Arrested for Using the Bathroom?
When transgender woman Tyjnae Moore was arrested in Houston on Nov. 17 for using the women’s restroom at the city’s public library, the news shocked many. The city’s lesbian mayor, Annise Parker, issued an executive order earlier this year that reaffirmed a 2001 ordinance that protects its residents who use public accommodations consistent with their gender identity and expression. And the measure specifically indicates trans Houstonians are legally allowed to use the restroom of the gender with which they identify.
Cristan Williams, executive director of the Houston-based Transgender Foundation of America, said Moore should have never been arrested, even without the ordinance, because she did not enter the restroom with a criminal intent. Williams added both the police officer who arrested Moore and the security guard who alerted him had done so in error.
Williams anticipated Houston’s City Legal, which is now handling the incident, will issue an apology for arresting Moore, who was subsequently jailed in a male cell and allegedly addressed using male pronouns by officers despite her telling them she identifies as a trans woman. Williams said she pleaded guilty at her jailor’s advice. She hopes to return to her home state of Minnesota. And a civil rights attorney has shown interest in the case.
"We hope and expect to hear that Ms. Moore had every right to use the restroom on city property," Williams told EDGE. "I think it’s a shame. No minority group needs to be put in such a position that they have to get out of town or else, but that’s the exact situation she has been placed in."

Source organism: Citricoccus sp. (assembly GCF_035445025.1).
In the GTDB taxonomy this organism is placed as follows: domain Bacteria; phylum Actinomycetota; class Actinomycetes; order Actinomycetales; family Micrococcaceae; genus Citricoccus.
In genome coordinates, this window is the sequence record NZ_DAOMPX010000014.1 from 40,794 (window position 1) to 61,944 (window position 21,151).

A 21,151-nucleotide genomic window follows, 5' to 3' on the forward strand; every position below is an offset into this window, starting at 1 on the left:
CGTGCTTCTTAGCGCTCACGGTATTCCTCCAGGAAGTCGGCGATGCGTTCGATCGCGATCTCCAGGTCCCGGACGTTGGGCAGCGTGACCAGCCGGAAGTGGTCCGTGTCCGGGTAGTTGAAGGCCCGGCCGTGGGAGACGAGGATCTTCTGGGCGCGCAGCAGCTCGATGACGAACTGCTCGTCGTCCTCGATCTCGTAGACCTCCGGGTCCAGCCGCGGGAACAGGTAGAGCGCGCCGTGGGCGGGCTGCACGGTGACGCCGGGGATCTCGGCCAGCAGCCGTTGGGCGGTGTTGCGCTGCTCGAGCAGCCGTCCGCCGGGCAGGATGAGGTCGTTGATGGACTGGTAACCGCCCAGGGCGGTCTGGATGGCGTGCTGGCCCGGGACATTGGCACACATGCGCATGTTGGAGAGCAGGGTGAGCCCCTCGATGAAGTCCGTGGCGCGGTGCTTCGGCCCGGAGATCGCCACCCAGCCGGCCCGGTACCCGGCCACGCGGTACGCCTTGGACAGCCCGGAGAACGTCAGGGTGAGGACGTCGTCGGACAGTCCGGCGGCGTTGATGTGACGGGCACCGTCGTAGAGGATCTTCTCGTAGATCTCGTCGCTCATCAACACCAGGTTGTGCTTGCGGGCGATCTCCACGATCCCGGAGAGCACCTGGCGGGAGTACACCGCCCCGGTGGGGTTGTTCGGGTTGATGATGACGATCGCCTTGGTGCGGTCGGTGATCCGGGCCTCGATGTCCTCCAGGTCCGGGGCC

Activists insist while trans people arrested and incarcerated for using the restroom is unusual, similar cases have happened. Helena Stone was arrested on three separate occasions in 2005 and early 2006 for using women’s restrooms inside New York City’s Grand Central Terminal. Prosecutors eventually dropped all the charges.
More common-and often ubiquitous-for many trans people is harassment that sometimes leads to physical violence while using restrooms. This remains the case regardless of whether a given city or municipality has passed a non-discrimination ordinance like Houston’s-as others have done.
Shannon Minter, legal director of the National Center for Lesbian Rights and a board member of the Transgender Law and Policy Institute, described bathroom harassment as "a very pressing problem for a lot of transgender people." In battling unlawful arrests, Minter said he is confident no court would criminally prosecute a trans person for using the bathroom that is consistent with their gender identity.
"There’s absolutely nothing criminal about a trans person living their lives consistently with their true gender," Minter told EDGE. "To arrest a trans person following their medically prescribed treatment... is really cruel and very inhumane."